As bandwidth demands continue to increase, the requirement for fibre-optic internet connections has risen up the regulatory agenda. Ofcom is now making obvious signals that it wants the issue investigated and the government is tackling the subject through the Caio Review.
At the centre of the debate is the Communications Management Association (CMA), which is representing businesses' IT interests through its regulatory forum leader, David Harrington.
A veteran of the telecoms industry, Harrington has seen vast changes in the regulatory scene, from the dismantling of BT's monopoly to the transformation of Oftel into Ofcom.
Speaking exclusively to ZDNet.co.uk, Harrington explained why providing a fibre-optic connection to every UK home and business is essential; how Ofcom is finally coming round to supporting the idea, having suffered a "lack of thought leadership"; and why European commissioner for information society and media Viviane Reding is simply "the greatest".
The need for fibre-based broadband access is one of the most hotly debated regulatory issues at the moment. Why do we need fibre to the home (FTTH)? Copper is pretty fast these days.
Copper provides at most 24Mbps — if you live in the exchange — and it's not symmetrical. Although services that require over 10Mbps are not yet here, they are coming. There is an ever-growing demand for higher and higher bandwidth. Viviane Reding said it's the most important topic in the telecoms world today. The challenge is where the investment comes from and how it's funded. How do we regulate when we can't apply yesterday's thinking?
Equipping the UK with nationwide fibre to the home would cost around £15bn. That's a lot of money, which few companies would be prepared to invest. Who would do it?
That's the issue. Openreach has the Ebbsfleet [fibre-to-the-home] contract. The most likely company is BT. No-one else has the reach. The thing is, BT won't [invest] at the moment because it has enough problems with 21CN [its £10bn backbone network upgrade]. The last thing they need is another £15bn [investment].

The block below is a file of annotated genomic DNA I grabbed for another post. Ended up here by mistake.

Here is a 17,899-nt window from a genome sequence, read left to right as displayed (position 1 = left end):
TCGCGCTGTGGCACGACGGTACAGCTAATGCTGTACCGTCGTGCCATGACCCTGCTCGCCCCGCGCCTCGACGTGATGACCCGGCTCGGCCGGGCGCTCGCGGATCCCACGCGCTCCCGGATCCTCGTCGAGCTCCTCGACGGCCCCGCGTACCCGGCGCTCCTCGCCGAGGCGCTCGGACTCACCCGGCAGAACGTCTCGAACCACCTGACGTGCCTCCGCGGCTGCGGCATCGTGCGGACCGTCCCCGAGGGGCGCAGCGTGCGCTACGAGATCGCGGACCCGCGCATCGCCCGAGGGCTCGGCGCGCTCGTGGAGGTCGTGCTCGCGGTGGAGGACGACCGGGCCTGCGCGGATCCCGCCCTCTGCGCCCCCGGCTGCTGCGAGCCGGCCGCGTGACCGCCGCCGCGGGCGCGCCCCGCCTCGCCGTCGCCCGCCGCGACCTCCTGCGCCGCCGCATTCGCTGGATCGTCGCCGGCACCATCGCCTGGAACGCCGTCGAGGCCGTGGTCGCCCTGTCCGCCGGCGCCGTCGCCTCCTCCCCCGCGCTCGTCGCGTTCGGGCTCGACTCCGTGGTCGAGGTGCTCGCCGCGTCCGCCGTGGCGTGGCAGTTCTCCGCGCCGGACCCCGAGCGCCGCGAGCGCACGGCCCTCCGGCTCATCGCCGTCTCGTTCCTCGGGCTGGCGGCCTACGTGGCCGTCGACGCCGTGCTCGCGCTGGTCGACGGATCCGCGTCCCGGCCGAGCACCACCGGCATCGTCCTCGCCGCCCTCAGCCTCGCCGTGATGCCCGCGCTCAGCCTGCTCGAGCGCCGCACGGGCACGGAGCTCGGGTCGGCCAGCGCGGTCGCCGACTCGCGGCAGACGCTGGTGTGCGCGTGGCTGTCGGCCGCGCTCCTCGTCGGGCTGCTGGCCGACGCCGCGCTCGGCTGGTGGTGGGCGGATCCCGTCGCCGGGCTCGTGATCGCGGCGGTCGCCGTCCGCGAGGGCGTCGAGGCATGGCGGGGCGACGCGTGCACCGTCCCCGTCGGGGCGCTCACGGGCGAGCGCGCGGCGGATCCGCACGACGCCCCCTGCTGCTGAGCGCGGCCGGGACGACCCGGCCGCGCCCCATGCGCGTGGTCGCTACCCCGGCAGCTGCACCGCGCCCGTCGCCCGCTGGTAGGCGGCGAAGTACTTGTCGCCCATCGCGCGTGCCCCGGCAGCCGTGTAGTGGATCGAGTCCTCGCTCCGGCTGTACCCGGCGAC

What about Virgin? It already has a network covering half of all homes.
Yes, but they are half way not there.
Where is the business model? It's dangerous to invest £15bn with uncertain returns.
Ed Richards [Ofcom's chief executive] said a couple of weeks ago that it could be that telecoms is one of those areas where "build it and they will come" [as a model] might work. That is a sea change in Ofcom's thinking.
It's interesting that you mention Ofcom. The regulator issued a consultation document on fibre access late last year. The CMA responded quite critically at the time.
It was a terrible document. It completely lacked thought leadership. From an economist's point of view, it was probably just, but that's all I could say of it. But Ed Richards' speech was far more upbeat: "We are going to do something about this."
But £15bn is a lot of money to invest.
Well, £15bn is the cost of Crossrail and, arguably, the cost of the 2012 Olympics. If you put a similar amount into fibre, think of the longer-lasting impact, compared to the other two projects.
The other two projects are backed by taxpayers' money. Should the government help pay for FTTH?
It has national benefits, so it needs a national investment. Why should we entrust it to a private company and go hands-off at the government level? There is a case for using government money.
Do you think taxpayers will find it acceptable?
So, if it is too expensive and the returns are too uncertain for a private company to invest, and it's unpalatable for the taxpayer, how could it happen?
I would be a rich man if I had an answer. That's the whole point of what Francesco Caio is doing: how to find an answer to this conundrum [Caio, former chief executive of Cable & Wireless, is investigating the barriers to next-generation networks on behalf of the government]. My best guess is that we will see islands of fibre. Look at Amsterdam, where the council has entered into a joint venture with private money [to roll out fibre in the city]. If we had the same here, we could have islands of fibre in cities, then run it out into some of the communities. It seems a logical explanation of what is likely to happen. Some could be operated by different operators. It could be allowed [by regulators] as long as there is open access [for competitors to sell services using the infrastructure].
Do you have a preference for the type of architecture used? Openreach's Ebbsfleet deployment uses a PON-based approach (passive optical networking), but it could be done using point-to-point.
Because point-to-point has an electrical component at the switch, it is more amenable to [sharing the network with] other providers. There is some concern, based on present knowledge of Ebbsfleet, that other service providers might not be able to...